Natalie Zina Walschots wrote a novel about unheroic heroes and relatable villains — now it's on Canada Reads
Paul Sun-Hyung Lee is championing Hench on Canada Reads 2021
Natalie Zina Walschots is a freelance writer and community manager from Toronto. Her debut novel, Hench, follows Anna Tromedlov, a low-level henchwoman who does administrative work for supervillains. That is until a life-altering injury she suffers at the hands of the world's most beloved superhero sets her down a path to even the score. She formulates a plan to weaponize data and take down the so-called heroes once and for all.
"I've been a fan of superhero stories my whole life. I've collected comics since I was a kid. These are stories that are dear to my heart and important to me.
"You have comics like Watchmen and Miracleman that explore the idea that heroes aren't always heroic and the people who are supposed to do good don't always do the right thing — especially when there's a vast power differential.
The chances for harm to be done to the communities they're ostensibly there to protect is really high.
"The chances for harm to be done to the communities they're ostensibly there to protect is high."
"The math in the book is real. There is a brilliant researcher named Ilan Noy, who developed a method of measuring the human impact of natural disasters — what natural disasters cost communities — and the measure he came up with was 'human life years.'
"I took that math and applied it to the damage superheroes do in the course of carrying out their hero duties. I went through a lot of comics and added up the car crashes and injuries and buildings that were damaged. Then I used those calculations to see what the cost of superheroes were. Then I did the same for the villains, and the discrepancy was massive."
"I've joked a lot that Hench is kind of an autobiography. Obviously, the world is not like this world, but there's a grain of truth there that does come from a real place. I heard Anna's voice as someone who was deeply and profoundly angry.
"I wanted to write somebody who was driven by that anger and was, in a lot of ways, on a quest for revenge. But they weren't consumed and destroyed by that. They actually found strength and purpose and forward momentum in that.
I wanted to write somebody who was driven by that anger and was, in a lot of ways, on a quest for revenge. But they weren't consumed and destroyed by that.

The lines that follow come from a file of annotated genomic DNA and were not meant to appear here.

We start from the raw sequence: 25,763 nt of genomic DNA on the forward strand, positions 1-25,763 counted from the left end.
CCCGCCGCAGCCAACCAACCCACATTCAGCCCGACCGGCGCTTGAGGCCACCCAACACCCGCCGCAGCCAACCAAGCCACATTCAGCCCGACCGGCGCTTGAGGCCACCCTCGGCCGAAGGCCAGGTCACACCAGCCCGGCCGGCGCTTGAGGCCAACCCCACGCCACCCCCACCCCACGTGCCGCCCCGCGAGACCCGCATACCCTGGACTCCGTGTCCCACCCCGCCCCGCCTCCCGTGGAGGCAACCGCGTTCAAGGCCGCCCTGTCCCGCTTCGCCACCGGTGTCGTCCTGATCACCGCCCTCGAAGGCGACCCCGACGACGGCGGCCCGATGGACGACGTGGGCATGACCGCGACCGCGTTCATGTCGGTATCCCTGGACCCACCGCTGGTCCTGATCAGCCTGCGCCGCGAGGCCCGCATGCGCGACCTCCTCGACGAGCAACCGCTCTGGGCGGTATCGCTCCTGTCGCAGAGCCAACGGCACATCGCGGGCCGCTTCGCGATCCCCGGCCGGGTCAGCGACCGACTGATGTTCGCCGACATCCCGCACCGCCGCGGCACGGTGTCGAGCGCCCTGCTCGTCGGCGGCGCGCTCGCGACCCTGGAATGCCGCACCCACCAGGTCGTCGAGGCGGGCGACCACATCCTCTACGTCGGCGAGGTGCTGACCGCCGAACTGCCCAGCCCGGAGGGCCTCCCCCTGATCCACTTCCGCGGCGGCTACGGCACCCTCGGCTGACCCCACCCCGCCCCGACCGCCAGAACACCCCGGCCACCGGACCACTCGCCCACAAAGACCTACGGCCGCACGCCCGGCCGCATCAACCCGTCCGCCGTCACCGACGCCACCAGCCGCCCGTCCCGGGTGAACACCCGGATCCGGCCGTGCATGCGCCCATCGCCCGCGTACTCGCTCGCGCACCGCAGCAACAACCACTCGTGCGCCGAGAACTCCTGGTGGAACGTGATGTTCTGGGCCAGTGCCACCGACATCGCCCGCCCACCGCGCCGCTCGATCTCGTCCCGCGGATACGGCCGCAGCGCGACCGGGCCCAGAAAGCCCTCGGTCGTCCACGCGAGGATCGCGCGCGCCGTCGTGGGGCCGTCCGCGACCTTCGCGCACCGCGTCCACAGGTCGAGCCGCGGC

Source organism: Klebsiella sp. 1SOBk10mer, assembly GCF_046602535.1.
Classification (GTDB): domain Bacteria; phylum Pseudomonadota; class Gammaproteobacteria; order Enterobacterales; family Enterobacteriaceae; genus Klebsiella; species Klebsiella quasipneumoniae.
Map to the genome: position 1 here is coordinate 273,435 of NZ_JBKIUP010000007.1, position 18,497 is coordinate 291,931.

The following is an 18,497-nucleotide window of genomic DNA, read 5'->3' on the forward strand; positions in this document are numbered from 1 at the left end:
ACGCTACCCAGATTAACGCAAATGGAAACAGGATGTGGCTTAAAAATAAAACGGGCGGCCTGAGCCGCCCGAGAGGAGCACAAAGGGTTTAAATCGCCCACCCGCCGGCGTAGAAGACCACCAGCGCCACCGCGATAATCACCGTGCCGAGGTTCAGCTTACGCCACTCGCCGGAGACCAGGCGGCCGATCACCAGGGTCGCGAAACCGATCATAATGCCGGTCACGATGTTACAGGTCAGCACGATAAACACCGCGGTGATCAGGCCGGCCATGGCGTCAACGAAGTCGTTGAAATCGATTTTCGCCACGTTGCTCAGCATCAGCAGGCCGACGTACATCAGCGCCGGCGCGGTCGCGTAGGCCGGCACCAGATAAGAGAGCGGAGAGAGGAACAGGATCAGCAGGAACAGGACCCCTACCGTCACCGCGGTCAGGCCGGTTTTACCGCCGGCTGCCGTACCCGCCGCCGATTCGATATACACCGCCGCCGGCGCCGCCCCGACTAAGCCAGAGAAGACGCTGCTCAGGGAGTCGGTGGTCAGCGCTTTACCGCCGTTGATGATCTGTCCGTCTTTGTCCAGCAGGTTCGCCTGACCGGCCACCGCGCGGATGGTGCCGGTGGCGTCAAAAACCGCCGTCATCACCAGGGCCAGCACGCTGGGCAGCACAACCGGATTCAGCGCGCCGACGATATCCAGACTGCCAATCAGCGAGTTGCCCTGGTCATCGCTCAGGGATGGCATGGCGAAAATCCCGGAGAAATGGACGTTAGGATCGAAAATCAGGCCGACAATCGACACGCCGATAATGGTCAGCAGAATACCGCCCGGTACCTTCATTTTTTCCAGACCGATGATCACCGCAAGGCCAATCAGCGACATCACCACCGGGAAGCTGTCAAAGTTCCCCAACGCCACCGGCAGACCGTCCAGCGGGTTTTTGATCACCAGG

"I think it takes Anna a while to realize what she's becoming because it's happening for her in tiny increments — that's intentional. I wanted to push the reader along little by little. You're going on that journey and you're either going to understand that transformation — the moral drift that's happening — and you're going to be there all the way or you're going to hit a wall where you find the places she goes are too dark. There's no wrong answer."
Years in the making
"I wrote the very first words of Hench a long time ago. I wrote this scene that had been in my head about a woman going to a job interview for henchpeople and doing this temp agency intake experience because I thought it would be funny.
I spent some time writing a series of vignettes that were little glimpses into what the ordinary life of henchperson would be like.
"For a while I wasn't sure what it was going to be. But then I spent some time writing a series of vignettes that were about this one woman trying to go about her life and under really extraordinary circumstances."
"I very much wanted the world that I wrote in to be reflective of my community. I'm surrounded by lots of very different, very cool, very brilliant people and I wanted to do my best to represent that. I also wanted to make a story in which those identities are not the focus. As much as I think it's critical that we have queer narratives that centre the queer experience, not every story needs to focus on that.
It was very important for me to have people who were just living their lives and having it be unremarkable, whatever identity they occupied.
"It was very important for me to have people who were just living their lives and having it be unremarkable whatever identity they occupied. That's the kind of representation I would like to see more of."
"It is a complicated book. It's a book about power and abuses of power and reclaiming that power and turning it on itself. What heroism means and what power means are extremely central to the book, as is how that dovetails with institutionalized forms of violence and abuses of power that are often covered by a veneer of heroism.
There are a lot of people in power who do a lot more harm than good to the communities, they are ostensibly there to protect.
"The heroes in the book are not painted in a particularly positive light because that feels realistic to me. It reflects the way that there are a lot of people in power who do a lot more harm than good to the communities they are ostensibly there to protect.
"I want readers to enjoy Hench more than anything else. I want them to read it and think that was fun and that it was time well spent with these characters and in this universe."
Natalie Zina Walschot's comments have been edited for length and clarity.
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